That a bomb dropped by friendly forces should cause the first four fatal causalities of Canada’s ongoing mission in Afghanistan was a tremendous shock to Canadians. News coverage of the event and its aftermath was extensive. Friscolanti sifted through tens of thousands of words from official reports, and conducted numerous in-depth interviews with survivors, the families involved, the investigators, and the two F-16 pilots who conducted the attack – as well as their legal defence teams – to put together a story that makes gripping reading. These deaths were the first four of many that have followed to date, including some from a further ‘friendly fire’ incident in 2006. While Canadians may have become somewhat inured to the steady parade of losses, it is not easy to forget the shock that attended the loss of those first four at the hands of an ally.

The book proceeds in chronological order from that fateful night at Tarnak Farms, through the conduct of the inquiries and hearings, to the final interviews between the author and the pilots. Written in the present tense, and making liberal use of quoted dialogue from reports and interviews, the style is very much journalistic, placing the reader at the scene of the action throughout. While at times the text verges on the banal, in the style of the ‘adventures in real life’ genre well known to Readers Digest fans, the material is gripping enough to keep the reader engaged as the story unfolds.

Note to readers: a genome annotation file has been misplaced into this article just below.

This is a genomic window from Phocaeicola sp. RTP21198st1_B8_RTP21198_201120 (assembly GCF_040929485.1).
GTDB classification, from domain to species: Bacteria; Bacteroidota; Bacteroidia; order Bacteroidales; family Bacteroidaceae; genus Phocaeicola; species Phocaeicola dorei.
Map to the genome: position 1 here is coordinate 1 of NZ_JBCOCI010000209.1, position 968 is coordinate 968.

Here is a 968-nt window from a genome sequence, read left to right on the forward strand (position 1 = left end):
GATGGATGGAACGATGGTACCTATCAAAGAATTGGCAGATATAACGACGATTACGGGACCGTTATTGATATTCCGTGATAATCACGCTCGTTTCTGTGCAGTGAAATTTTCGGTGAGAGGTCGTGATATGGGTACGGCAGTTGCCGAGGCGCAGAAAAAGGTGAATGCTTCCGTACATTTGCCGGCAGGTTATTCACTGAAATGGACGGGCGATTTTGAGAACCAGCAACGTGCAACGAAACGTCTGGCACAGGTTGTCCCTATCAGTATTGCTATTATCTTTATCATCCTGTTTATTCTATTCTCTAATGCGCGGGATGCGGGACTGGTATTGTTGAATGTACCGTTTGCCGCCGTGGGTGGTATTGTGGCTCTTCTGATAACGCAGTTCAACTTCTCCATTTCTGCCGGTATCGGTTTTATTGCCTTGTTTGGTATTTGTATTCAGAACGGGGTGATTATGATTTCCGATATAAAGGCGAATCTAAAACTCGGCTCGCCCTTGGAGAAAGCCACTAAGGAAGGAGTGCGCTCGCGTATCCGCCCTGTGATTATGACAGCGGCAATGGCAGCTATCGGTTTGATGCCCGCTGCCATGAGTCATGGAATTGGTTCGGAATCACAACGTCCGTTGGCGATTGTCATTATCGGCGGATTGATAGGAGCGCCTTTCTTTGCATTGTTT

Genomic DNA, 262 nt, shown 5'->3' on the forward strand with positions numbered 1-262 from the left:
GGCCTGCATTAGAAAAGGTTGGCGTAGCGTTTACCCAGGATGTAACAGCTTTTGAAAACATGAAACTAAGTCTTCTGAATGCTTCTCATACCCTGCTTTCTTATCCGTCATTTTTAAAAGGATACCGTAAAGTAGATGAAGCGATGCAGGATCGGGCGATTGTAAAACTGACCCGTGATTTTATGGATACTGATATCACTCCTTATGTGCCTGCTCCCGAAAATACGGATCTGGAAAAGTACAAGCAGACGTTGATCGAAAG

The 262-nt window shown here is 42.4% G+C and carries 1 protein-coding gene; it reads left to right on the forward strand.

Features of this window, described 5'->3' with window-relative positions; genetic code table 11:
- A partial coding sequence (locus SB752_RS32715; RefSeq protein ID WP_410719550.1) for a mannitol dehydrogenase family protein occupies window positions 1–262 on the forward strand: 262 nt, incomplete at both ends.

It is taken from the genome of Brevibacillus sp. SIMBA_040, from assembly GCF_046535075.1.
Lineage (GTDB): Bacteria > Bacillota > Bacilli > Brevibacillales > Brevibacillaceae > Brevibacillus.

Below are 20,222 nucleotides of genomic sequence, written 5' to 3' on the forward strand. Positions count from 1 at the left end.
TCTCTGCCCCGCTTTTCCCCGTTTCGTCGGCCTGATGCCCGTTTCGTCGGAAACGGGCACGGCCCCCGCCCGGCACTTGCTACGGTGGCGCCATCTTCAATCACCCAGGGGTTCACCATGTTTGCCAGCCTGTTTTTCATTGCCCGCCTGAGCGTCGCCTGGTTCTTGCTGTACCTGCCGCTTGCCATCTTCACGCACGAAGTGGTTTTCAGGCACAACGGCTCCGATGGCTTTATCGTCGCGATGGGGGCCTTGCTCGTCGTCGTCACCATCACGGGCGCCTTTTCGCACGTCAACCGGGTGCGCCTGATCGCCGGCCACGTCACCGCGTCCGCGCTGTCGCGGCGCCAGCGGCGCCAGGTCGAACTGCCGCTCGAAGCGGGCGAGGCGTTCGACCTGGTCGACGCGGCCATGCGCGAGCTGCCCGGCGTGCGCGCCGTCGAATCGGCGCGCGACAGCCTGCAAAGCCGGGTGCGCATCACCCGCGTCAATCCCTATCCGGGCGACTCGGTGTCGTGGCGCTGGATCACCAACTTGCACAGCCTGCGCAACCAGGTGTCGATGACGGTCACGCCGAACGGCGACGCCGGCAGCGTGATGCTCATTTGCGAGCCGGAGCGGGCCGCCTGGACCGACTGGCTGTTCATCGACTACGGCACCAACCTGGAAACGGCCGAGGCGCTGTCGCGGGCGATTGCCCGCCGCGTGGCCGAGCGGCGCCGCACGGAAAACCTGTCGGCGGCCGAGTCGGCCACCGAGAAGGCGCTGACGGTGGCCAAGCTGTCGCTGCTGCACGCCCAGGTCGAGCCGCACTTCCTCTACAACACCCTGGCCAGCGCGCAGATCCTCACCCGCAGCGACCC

Friscolanti does an excellent job of explaining military jargon and procedures, so that even a reader unfamiliar with military terms and the lexicon of battlefield airspace control measures can understand the complicated issues involved. While occasionally slipping up, (calling a C8 a ‘machine-gun,’ for example), Friscolanti displays an admirable facility for laying out how all the ‘bits and pieces’ of the military command and control structure in theatre worked, or failed to work. The elaboration of the shortcoming of the Airspace Control Order, Special Instructions (SPINS) and other control measures, so familiar to those of us who have flown in operational theatres, is well presented for the reader’s comprehension. The excerpts from the official investigations, combined with the statements he obtained from the persons involved, lead the reader to a clear understanding of what occurred that night when Major Harry Schmidt, USAF, dropped the bomb that killed the four Canadian soldiers.